15-Passenger Vans Pose Safety Risk

Federal studies, recently passed laws, and the all-too-frequent word of fatal accidents are causing concern about the use of 15-passenger vans by organizations. Consider these recent newspaper headlines:

“Big Loads in Big Vans Carry Big Rollover Risk”
“Seven Killed, Three Hurt When Church Van Flips in California”
“Church Van Rolls Off Roadway”

National Highway Traffic and Safety Administration (NHTSA) research shows there’s a greater risk of rollover due to the following:

  • Inexperienced drivers
  • Improperly sized and/or inflated tires
  • Incorrectly loaded cargo and more passengers that affect center of gravity

Combine the increased rollover potential with the lack of seatbelt use, poor driver selection, passenger misconduct, and the lack of side impact protection, and the risks of fatality and serious injury when involved in a van accident are great.

More pressure is being put on states to conform to the federal law and pass state laws regarding use of the vans. The families of accident victims are applying much of this pressure. Also, more insurance companies are re-thinking their coverage of organizations that use these vans. Policyholders should expect more information, reports, and possible changes or more stringent requirements attached to their coverage.

In the interim, organizations that currently own 15-passenger vans should adopt several key safety practices:

  • In order of priority, require drivers to have
    • A Commercial Driver’s License (CDL) OR
    • Pass a defensive driving course to operate a 15-passenger van. The course must meet the following minimum requirements: Note: Internet-based programs are acceptable.
      • Four (4) hours of instruction time.
      • Testing with written results.
      • Driver certification.
    • Examples of nationally recognized programs that meet this requirement include, but are not limited to, the following. Note: These programs are sponsored by the National Safety Council.
      • Coaching the Van Driver III.
      • DDC-4.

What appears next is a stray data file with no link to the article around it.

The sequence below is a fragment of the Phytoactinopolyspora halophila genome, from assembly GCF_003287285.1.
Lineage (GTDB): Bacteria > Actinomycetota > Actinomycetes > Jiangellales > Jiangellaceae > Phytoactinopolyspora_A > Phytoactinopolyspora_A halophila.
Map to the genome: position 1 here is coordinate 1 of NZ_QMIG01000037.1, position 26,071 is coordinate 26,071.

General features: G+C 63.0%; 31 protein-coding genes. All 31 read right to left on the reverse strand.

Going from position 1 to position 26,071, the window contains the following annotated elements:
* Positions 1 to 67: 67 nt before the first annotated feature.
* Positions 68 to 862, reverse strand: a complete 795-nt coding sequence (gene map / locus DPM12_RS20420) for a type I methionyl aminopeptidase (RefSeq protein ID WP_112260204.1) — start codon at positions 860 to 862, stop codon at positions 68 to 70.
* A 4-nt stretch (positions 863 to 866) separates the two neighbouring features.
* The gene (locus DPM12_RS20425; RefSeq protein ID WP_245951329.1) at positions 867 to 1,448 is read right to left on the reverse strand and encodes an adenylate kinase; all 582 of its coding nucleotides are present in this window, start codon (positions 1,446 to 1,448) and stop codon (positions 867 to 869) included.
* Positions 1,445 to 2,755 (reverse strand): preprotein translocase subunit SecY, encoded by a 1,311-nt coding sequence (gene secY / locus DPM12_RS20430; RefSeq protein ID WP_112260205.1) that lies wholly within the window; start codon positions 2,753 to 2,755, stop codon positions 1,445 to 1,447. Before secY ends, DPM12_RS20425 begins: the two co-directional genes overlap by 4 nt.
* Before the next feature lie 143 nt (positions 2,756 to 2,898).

• DDC-PC, Online.
  • Carefully screen all drivers.
  • Do pre- and post-trip inspections of the vehicle.
  • Communicate safe procedures to all occupants.
  • Require seatbelt use by all passengers.
  • Have safety items on board the vehicle (cell phone, first-aid kit, fire extinguisher).
  • Do not transport children to and from school using these types of vehicles (applies to churches and schools).

Specifically to prevent rollovers, organizations should

  • Buy high quality tires.
  • Keep the gas tank as full as possible.
  • Drive conservatively.
  • Fill the front seats first.
  • Never load items on the roof.
  • Remove the backseat.

It is the responsibility of every organization to ensure the safety of the passengers it transports. Reducing the possibility of crashes and injury should be foremost in the minds of every organization.

Also see: Transportation Safety Resources

© 2018 The GuideOne Center for Risk Management, LLC. All rights reserved. This material is for informational purposes only. It is not intended to give specific legal or risk management advice, nor are any suggested checklists or action plans intended to include or address all possible risk management exposures or solutions. You are encouraged to retain your own expert consultants and legal advisors in order to develop a risk management plan specific to your own activities.